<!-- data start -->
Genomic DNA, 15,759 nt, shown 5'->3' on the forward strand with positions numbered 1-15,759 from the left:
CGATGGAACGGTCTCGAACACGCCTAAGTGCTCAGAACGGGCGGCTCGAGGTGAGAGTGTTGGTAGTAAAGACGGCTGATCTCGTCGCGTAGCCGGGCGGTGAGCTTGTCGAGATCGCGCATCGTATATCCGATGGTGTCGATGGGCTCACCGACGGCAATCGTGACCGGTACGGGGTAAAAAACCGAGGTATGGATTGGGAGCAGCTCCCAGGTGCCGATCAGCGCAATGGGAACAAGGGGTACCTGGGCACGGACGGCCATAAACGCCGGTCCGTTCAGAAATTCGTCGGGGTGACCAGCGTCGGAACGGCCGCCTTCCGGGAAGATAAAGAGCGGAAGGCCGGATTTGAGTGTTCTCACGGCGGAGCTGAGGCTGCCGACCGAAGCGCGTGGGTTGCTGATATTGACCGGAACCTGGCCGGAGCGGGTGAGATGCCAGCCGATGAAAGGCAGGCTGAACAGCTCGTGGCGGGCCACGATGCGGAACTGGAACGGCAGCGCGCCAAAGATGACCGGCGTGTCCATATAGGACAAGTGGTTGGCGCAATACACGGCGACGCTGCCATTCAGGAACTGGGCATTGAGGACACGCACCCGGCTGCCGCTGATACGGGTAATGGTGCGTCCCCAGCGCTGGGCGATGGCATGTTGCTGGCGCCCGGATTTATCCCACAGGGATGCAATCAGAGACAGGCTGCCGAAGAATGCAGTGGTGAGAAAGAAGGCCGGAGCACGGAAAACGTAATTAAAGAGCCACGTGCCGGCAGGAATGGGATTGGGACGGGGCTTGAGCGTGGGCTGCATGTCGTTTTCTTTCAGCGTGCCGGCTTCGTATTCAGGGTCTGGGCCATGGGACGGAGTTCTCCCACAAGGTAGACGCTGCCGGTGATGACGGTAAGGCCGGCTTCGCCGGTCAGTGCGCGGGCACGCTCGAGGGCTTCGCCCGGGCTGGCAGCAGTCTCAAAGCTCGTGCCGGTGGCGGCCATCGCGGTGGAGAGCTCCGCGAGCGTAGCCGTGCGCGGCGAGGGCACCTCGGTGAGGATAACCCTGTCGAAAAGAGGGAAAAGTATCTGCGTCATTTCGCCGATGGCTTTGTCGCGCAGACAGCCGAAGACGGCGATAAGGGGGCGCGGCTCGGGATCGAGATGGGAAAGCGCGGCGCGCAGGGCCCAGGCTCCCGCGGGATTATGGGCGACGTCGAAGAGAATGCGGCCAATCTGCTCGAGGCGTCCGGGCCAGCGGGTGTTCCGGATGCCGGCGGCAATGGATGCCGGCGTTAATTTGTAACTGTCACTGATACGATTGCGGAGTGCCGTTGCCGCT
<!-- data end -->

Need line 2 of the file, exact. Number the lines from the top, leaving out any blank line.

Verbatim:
CGATGGAACGGTCTCGAACACGCCTAAGTGCTCAGAACGGGCGGCTCGAGGTGAGAGTGTTGGTAGTAAAGACGGCTGATCTCGTCGCGTAGCCGGGCGGTGAGCTTGTCGAGATCGCGCATCGTATATCCGATGGTGTCGATGGGCTCACCGACGGCAATCGTGACCGGTACGGGGTAAAAAACCGAGGTATGGATTGGGAGCAGCTCCCAGGTGCCGATCAGCGCAATGGGAACAAGGGGTACCTGGGCACGGACGGCCATAAACGCCGGTCCGTTCAGAAATTCGTCGGGGTGACCAGCGTCGGAACGGCCGCCTTCCGGGAAGATAAAGAGCGGAAGGCCGGATTTGAGTGTTCTCACGGCGGAGCTGAGGCTGCCGACCGAAGCGCGTGGGTTGCTGATATTGACCGGAACCTGGCCGGAGCGGGTGAGATGCCAGCCGATGAAAGGCAGGCTGAACAGCTCGTGGCGGGCCACGATGCGGAACTGGAACGGCAGCGCGCCAAAGATGACCGGCGTGTCCATATAGGACAAGTGGTTGGCGCAATACACGGCGACGCTGCCATTCAGGAACTGGGCATTGAGGACACGCACCCGGCTGCCGCTGATACGGGTAATGGTGCGTCCCCAGCGCTGGGCGATGGCATGTTGCTGGCGCCCGGATTTATCCCACAGGGATGCAATCAGAGACAGGCTGCCGAAGAATGCAGTGGTGAGAAAGAAGGCCGGAGCACGGAAAACGTAATTAAAGAGCCACGTGCCGGCAGGAATGGGATTGGGACGGGGCTTGAGCGTGGGCTGCATGTCGTTTTCTTTCAGCGTGCCGGCTTCGTATTCAGGGTCTGGGCCATGGGACGGAGTTCTCCCACAAGGTAGACGCTGCCGGTGATGACGGTAAGGCCGGCTTCGCCGGTCAGTGCGCGGGCACGCTCGAGGGCTTCGCCCGGGCTGGCAGCAGTCTCAAAGCTCGTGCCGGTGGCGGCCATCGCGGTGGAGAGCTCCGCGAGCGTAGCCGTGCGCGGCGAGGGCACCTCGGTGAGGATAACCCTGTCGAAAAGAGGGAAAAGTATCTGCGTCATTTCGCCGATGGCTTTGTCGCGCAGACAGCCGAAGACGGCGATAAGGGGGCGCGGCTCGGGATCGAGATGGGAAAGCGCGGCGCGCAGGGCCCAGGCTCCCGCGGGATTATGGGCGACGTCGAAGAGAATGCGGCCAATCTGCTCGAGGCGTCCGGGCCAGCGGGTGTTCCGGATGCCGGCGGCAATGGATGCCGGCGTTAATTTGTAACTGTCACTGATACGATTGCGGAGTGCCGTTGCCGCT